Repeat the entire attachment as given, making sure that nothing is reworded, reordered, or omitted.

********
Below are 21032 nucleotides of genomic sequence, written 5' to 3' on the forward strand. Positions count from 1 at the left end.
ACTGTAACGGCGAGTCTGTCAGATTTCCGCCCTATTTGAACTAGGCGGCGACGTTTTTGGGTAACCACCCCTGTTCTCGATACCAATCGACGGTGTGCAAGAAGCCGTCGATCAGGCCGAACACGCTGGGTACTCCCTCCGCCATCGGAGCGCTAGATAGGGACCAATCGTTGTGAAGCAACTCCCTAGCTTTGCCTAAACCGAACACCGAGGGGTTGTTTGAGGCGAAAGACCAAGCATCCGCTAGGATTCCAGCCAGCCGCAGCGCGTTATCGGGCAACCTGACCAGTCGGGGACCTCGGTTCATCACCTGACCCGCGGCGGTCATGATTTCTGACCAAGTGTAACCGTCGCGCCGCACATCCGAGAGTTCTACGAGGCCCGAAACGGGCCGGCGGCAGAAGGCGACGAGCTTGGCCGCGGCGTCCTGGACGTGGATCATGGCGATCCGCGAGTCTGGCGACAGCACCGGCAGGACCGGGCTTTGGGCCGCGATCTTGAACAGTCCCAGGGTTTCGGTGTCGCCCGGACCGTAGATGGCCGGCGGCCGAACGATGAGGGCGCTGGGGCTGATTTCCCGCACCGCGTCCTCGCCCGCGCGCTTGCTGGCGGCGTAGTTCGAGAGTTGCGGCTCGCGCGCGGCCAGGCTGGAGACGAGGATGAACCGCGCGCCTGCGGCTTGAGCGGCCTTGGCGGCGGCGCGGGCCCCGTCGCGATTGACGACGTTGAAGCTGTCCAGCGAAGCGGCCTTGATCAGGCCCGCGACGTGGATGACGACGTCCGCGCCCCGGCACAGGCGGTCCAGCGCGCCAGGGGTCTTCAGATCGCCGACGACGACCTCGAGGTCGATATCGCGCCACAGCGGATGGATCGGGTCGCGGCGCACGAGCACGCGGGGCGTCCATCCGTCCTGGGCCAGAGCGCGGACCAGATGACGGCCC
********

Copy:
Below are 21032 nucleotides of genomic sequence, written 5' to 3' on the forward strand. Positions count from 1 at the left end.
ACTGTAACGGCGAGTCTGTCAGATTTCCGCCCTATTTGAACTAGGCGGCGACGTTTTTGGGTAACCACCCCTGTTCTCGATACCAATCGACGGTGTGCAAGAAGCCGTCGATCAGGCCGAACACGCTGGGTACTCCCTCCGCCATCGGAGCGCTAGATAGGGACCAATCGTTGTGAAGCAACTCCCTAGCTTTGCCTAAACCGAACACCGAGGGGTTGTTTGAGGCGAAAGACCAAGCATCCGCTAGGATTCCAGCCAGCCGCAGCGCGTTATCGGGCAACCTGACCAGTCGGGGACCTCGGTTCATCACCTGACCCGCGGCGGTCATGATTTCTGACCAAGTGTAACCGTCGCGCCGCACATCCGAGAGTTCTACGAGGCCCGAAACGGGCCGGCGGCAGAAGGCGACGAGCTTGGCCGCGGCGTCCTGGACGTGGATCATGGCGATCCGCGAGTCTGGCGACAGCACCGGCAGGACCGGGCTTTGGGCCGCGATCTTGAACAGTCCCAGGGTTTCGGTGTCGCCCGGACCGTAGATGGCCGGCGGCCGAACGATGAGGGCGCTGGGGCTGATTTCCCGCACCGCGTCCTCGCCCGCGCGCTTGCTGGCGGCGTAGTTCGAGAGTTGCGGCTCGCGCGCGGCCAGGCTGGAGACGAGGATGAACCGCGCGCCTGCGGCTTGAGCGGCCTTGGCGGCGGCGCGGGCCCCGTCGCGATTGACGACGTTGAAGCTGTCCAGCGAAGCGGCCTTGATCAGGCCCGCGACGTGGATGACGACGTCCGCGCCCCGGCACAGGCGGTCCAGCGCGCCAGGGGTCTTCAGATCGCCGACGACGACCTCGAGGTCGATATCGCGCCACAGCGGATGGATCGGGTCGCGGCGCACGAGCACGCGGGGCGTCCATCCGTCCTGGGCCAGAGCGCGGACCAGATGACGGCCC